The European Securities and Markets Authority (ESMA) today launched a call for evidence “on market characteristics for ESG rating providers in the EU”. The supervisor said it it looks to develop a picture of the size, structure, resourcing, revenues and product offerings of the different ESG rating providers operating in the bloc. ESMA said it is “looking to complement this picture by collecting views and experiences from the users of these ESG rating providers, as well as those entities covered by ESG rating providers”. The consultation is open until 11 March and feedback will be shared with the European Commission, as the latter is also expected to undertake a complementary consultation on the topic. The Commission said in its Renewed Sustainable Finance Strategy in July last year that it could, following a public consultation and subject to an impact assessment, publish “an initiative” this year to strengthen ESG ratings. ESMA last year said the market for ESG ratings is “fertile ground for potential conflicts of interest”.
The largest pension fund in the world, Japan’s Government Pension Investment Fund (GPIF), is seeking a provider to conduct a portfolio analysis “regarding the impact of climate change”, according to tender documents published earlier this week. The proposed contract, the value of which is not disclosed, will commence in April until the end of the year and may be awarded to multiple applicants. The deadline for submissions is February 22.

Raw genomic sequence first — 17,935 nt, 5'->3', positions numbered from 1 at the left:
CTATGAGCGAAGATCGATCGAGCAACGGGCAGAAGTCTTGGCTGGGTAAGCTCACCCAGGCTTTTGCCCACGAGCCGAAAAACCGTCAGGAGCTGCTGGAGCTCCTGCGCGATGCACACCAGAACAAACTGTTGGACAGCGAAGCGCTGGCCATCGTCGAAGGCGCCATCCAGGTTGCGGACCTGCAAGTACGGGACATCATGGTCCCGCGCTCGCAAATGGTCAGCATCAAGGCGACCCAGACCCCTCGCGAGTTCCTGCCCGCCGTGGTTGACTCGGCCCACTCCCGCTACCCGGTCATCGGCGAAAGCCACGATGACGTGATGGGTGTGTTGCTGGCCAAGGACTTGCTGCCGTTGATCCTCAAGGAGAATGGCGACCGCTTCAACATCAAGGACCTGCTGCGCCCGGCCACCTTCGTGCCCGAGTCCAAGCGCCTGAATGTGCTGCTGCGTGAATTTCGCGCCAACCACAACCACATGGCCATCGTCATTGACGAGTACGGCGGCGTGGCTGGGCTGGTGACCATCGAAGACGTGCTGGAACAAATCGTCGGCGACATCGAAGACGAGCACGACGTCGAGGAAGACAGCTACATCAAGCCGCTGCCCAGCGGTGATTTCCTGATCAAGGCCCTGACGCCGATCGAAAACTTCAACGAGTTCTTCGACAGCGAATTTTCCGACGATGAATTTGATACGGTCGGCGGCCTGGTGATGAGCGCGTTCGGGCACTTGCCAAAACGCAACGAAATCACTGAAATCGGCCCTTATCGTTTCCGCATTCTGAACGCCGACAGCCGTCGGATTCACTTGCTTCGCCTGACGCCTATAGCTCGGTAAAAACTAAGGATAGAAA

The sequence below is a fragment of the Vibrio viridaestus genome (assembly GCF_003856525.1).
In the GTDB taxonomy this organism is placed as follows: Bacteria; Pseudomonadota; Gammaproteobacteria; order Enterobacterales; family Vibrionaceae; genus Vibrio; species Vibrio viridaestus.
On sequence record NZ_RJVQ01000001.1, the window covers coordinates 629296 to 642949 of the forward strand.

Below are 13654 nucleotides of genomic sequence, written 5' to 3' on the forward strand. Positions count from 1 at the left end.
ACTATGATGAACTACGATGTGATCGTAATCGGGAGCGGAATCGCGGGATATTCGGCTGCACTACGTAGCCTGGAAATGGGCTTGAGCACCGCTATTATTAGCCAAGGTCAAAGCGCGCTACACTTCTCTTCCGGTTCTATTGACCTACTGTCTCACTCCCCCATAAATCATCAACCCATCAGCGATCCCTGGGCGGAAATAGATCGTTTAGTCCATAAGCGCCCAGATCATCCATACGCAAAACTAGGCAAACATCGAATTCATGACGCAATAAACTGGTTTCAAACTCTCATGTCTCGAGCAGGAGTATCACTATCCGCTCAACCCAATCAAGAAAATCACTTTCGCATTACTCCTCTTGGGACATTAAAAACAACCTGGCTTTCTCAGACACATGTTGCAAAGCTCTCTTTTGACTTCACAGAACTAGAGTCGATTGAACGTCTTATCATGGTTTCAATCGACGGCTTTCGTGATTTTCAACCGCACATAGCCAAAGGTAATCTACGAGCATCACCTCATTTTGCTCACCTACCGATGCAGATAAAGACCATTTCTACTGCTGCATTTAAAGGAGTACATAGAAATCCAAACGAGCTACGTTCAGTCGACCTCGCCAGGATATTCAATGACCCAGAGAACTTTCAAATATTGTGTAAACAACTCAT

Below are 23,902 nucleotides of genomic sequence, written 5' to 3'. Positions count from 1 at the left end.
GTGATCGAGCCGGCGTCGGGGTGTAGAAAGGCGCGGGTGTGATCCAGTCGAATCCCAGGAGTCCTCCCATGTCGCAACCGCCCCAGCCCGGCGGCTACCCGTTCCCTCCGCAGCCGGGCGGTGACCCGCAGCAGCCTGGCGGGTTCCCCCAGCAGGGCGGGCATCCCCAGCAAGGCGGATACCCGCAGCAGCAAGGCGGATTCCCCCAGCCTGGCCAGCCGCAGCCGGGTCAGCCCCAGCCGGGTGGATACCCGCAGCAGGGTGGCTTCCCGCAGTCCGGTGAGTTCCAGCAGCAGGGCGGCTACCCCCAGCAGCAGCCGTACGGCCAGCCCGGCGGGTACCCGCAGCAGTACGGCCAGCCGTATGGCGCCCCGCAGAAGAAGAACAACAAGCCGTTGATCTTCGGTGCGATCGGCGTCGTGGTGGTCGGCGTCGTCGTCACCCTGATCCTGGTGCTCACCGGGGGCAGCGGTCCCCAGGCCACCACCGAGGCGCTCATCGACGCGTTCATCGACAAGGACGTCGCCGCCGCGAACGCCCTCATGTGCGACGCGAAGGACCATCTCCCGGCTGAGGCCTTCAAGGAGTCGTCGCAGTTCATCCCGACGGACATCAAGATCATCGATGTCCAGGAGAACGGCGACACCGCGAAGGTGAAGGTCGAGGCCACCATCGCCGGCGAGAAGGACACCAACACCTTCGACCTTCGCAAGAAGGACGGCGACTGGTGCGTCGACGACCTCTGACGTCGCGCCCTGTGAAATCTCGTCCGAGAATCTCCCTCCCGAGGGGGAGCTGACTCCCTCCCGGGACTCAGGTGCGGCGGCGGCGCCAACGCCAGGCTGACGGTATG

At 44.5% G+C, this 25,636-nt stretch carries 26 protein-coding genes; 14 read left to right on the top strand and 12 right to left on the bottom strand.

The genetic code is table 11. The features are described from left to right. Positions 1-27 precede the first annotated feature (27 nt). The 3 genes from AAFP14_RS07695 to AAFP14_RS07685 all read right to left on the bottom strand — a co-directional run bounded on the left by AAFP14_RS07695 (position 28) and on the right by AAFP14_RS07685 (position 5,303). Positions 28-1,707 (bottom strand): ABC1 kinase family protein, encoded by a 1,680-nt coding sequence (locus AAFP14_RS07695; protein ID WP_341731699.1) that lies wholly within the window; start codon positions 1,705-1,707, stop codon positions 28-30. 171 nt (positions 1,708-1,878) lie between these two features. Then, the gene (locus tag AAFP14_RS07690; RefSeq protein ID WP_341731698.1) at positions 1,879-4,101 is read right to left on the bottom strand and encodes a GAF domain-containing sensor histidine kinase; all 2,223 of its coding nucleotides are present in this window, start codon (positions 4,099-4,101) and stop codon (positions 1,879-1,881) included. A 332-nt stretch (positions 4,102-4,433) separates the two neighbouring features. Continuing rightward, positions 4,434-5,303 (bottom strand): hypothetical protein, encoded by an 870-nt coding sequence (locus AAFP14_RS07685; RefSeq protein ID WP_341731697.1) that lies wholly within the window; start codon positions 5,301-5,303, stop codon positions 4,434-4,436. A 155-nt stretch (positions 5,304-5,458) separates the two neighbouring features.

Nasdaq’s one woman director quota is “yesterday’s problem”, according to a new report from MSCI. The report, which looks at Nasdaq’s new diversity rules, said that fewer than 30 companies in the 1,261 Nasdaq-listed constituents in MSCI’s USA investable market index had all male boards, and that the new challenge for diversity-conscious boards would be to achieve gender parity. While female board representation has improved since 2016, with almost half of firms now having three or more female directors, fewer than 20% of firms had 40% or more women on their board. Voluntary disclosure on the racial makeup of boards is also severely lacking, with 89.5% of Nasdaq-listed firms disclosing their board diversity data. Around 70% of the firms that do disclose this data had one or more ethnically diverse director, with MSCI noting that companies have few incentives to volunteer unflattering disclosures.
Ceres has published new guidance for investor engagement on climate risk governance and voting on directors. The document provides details of topics which investors and proxy firms could consider as part of their engagement and voting decisions, including board oversight of climate risk and emissions targets, board competency and independence, and lobbying, as well as identifying which directors could be targeted for voting escalation.
In light of signatories regularly reporting to the Principles for Responsible Investment (PRI) that a lack of consistent and comparable ESG data is a substantial barrier to their responsible investment practice, the investor network is inviting members to join its Corporate Reporting Reference Group. The new group will aim to provide an avenue for engagement regarding their issues and needs. Applicants must put themselves forward by February 25th.